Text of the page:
DermNet provides Google Translate, a free machine translation service. Note that this may not provide an exact translation in all languages

Haematohidrosis

Author: Dr Duncan Lyons, Resident Medical Officer, Gold Coast University Hospital, Gold Coast, Queensland, Australia. Medical Editor: Dr Helen Gordon, Auckland, New Zealand. DermNet Editor in Chief: Adjunct A/Prof Amanda Oakley, Dermatologist, Hamilton, New Zealand. Copy edited by Gus Mitchell. July 2020.


Submit your photo of haematohidrosis

What is haematohidrosis?

Haematohidrosis is characterised by self-limiting sweating of blood from intact skin. Patients may suffer from recurrent episodes [1].

Haematohidrosis (US spelling hematohidrosis) may also be called haemidrosis (hemidrosis).

Who gets haematohidrosis?

Haematohidrosis is rare.

What causes haematohidrosis?

The cause of haematohidrosis is unknown. It has been associated with periods of stress or anxiety [2,3]. It has been suggested that the peripheral blood reaches the skin’s surface through the sweat glands or hair follicles [3].

What are the clinical features of haematohidrosis?

Haematohidrosis has been reported to occur at several different sites on the body simultaneously. The amount of bleeding is typically small. It has been reported to involve the ears (blood otorrhoea), eyes (tear ducts), limbs, trunk, palms, and soles [1–5].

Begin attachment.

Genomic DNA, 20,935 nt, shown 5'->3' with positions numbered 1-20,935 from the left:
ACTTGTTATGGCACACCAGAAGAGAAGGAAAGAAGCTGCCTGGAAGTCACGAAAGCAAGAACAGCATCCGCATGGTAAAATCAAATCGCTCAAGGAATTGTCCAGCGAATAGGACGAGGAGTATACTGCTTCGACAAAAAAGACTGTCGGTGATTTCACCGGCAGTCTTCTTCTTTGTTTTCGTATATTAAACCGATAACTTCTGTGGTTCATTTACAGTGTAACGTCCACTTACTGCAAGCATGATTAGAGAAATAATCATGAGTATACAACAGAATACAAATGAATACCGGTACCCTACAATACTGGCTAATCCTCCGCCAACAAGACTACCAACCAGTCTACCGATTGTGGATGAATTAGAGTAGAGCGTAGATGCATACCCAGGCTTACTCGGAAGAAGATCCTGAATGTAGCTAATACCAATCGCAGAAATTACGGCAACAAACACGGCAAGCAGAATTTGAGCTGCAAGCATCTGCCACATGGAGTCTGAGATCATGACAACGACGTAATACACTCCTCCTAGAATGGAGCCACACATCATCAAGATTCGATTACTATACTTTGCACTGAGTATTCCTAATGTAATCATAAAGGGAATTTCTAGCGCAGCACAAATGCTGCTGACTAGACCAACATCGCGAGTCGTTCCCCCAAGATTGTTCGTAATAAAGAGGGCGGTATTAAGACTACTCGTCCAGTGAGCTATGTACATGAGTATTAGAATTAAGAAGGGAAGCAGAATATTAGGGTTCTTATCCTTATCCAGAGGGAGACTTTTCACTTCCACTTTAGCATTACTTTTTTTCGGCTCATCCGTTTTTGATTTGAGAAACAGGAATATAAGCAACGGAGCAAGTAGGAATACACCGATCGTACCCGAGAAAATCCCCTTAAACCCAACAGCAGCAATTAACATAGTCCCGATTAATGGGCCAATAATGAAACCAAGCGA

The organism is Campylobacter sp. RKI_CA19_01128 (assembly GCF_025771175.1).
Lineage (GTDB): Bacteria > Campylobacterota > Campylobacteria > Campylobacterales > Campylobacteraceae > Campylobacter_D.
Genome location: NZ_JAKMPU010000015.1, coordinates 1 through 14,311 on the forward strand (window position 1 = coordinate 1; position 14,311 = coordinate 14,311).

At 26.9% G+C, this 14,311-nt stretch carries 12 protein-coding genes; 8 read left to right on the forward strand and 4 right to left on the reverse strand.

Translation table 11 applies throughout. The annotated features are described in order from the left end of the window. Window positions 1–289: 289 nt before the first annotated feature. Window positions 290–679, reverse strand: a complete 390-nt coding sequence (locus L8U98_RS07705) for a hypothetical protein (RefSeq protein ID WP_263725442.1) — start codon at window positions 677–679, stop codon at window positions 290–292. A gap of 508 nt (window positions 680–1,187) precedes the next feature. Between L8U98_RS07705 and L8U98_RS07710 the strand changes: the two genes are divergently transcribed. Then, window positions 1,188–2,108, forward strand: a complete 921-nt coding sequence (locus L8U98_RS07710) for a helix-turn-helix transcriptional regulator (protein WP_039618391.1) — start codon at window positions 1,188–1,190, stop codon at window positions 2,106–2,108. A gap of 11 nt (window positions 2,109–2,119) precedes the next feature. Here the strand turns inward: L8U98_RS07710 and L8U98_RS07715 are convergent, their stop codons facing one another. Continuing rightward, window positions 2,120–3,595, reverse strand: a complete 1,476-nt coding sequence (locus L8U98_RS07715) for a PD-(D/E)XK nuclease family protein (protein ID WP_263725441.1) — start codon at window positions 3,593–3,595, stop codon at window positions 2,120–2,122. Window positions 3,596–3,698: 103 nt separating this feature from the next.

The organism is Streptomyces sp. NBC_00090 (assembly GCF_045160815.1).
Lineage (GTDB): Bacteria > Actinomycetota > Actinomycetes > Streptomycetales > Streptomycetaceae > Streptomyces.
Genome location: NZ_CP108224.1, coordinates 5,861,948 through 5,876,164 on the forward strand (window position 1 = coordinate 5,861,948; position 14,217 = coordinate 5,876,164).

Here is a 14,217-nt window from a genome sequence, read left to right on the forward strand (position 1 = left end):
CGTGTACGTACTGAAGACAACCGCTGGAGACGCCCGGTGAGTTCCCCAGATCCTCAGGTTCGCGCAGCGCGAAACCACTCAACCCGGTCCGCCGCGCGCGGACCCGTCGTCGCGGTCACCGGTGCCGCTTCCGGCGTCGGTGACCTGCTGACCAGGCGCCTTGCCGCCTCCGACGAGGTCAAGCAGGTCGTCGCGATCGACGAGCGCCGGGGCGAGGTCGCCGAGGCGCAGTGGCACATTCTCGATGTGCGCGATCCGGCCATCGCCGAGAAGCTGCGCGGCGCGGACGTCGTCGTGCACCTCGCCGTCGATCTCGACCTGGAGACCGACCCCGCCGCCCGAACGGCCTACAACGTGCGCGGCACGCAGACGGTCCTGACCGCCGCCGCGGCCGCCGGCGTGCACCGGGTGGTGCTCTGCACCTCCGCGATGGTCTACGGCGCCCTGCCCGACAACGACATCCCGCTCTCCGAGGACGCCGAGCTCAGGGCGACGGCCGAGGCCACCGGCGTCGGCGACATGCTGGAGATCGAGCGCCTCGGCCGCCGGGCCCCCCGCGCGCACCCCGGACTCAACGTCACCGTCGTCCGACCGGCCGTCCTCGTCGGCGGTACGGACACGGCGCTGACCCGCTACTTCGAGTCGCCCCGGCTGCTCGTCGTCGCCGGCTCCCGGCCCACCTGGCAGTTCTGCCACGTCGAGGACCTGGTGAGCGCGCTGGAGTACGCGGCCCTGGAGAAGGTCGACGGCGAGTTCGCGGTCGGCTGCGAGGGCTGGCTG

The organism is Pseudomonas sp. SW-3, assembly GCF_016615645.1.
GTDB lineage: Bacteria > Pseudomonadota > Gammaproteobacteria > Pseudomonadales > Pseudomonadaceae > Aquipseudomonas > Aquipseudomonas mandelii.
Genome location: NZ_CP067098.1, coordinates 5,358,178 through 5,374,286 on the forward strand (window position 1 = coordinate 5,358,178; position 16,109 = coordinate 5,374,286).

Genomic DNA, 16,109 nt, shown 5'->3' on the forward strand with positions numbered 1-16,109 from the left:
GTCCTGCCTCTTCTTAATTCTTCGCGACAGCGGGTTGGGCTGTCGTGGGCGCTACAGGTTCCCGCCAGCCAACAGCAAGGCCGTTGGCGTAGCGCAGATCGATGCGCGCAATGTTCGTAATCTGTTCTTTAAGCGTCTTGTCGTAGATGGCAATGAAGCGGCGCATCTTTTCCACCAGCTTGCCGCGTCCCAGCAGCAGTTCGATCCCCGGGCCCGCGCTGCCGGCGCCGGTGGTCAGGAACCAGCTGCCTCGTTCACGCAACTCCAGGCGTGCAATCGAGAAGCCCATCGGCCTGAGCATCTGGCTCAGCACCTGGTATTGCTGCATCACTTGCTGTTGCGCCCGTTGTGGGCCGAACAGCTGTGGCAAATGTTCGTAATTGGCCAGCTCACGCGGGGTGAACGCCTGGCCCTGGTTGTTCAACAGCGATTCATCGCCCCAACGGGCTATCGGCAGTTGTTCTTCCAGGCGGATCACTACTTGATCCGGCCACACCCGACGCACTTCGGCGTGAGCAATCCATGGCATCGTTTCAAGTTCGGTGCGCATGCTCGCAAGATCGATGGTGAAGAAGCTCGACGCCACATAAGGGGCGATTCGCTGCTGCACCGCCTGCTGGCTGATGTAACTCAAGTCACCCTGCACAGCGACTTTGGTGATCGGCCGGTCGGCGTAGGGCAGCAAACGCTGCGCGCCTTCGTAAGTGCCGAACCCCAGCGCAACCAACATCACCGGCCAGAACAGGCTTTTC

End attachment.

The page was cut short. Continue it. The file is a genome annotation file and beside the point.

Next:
What is the differential diagnosis of haematohidrosis?

The differential diagnosis of haematohidrosis includes [1]:

How is haematohidrosis diagnosed?

The diagnosis of haematohidrosis may be difficult due to its episodic nature. Investigations may include [2]:

  • A skin biopsy immediately following a bleeding episode
  • The benzidine test, which detects the presence of haemoglobin in the blood, forming a blue/green colour
  • Full blood count, coagulation tests, and a vasculitis screen
  • A psychiatry referral to explore a possible psychogenic cause or trigger.

What is the treatment and prognosis of haematohidrosis?

Reported treatments include [1,4,5]:

  • Anxiolytics
  • Beta-blockers (propranolol)
  • Antidepressants.

Overall, the prognosis for hematohidrosis is good, as it is usually self-limiting [3].

See smartphone apps to check your skin.
[Sponsored content]

 

Related information

 

References

  1. Bhattacharya S, Das M, Sarkar S, De A. Hematidrosis. Indian Pediatr 2013; 50: 703-4. Journal
  2. Holoubek J, Holoubek A. Blood, sweat and fear. “A classification of hematidrosis”. J Med 1996; 27: 115–33. PubMed
  3. Patel R, Mahajan S. Hemetohidrosis: a rare clinical entity. Indian Dermatol Online J 2010; 1: 30–2. DOI: 10.4103/2229-5178.73256. PubMed Central
  4. Manonukul J, Wisuthsarewong W, Chantorn R, Vongirad A, Omeapinyan P. Hematidrosis: a pathologic process or stigmata — a case report with comprehensive histopathologic and immunoperoxidase studies. Am J Dermatopathol 2008; 30: 135–9. DOI: 10.1097/DAD.0b013e318164cf4b. PubMed
  5. Uber M, Robi R, Abagge K, Carvalho V, Ehlke P, Antoniuk S. Hematohidrosis: insights in the pathophysiology. Int J Dermatol 2015; 54: 542–3. DOI: 10.1111/ijd.12932. PubMed

On DermNet NZ

Books about skin diseases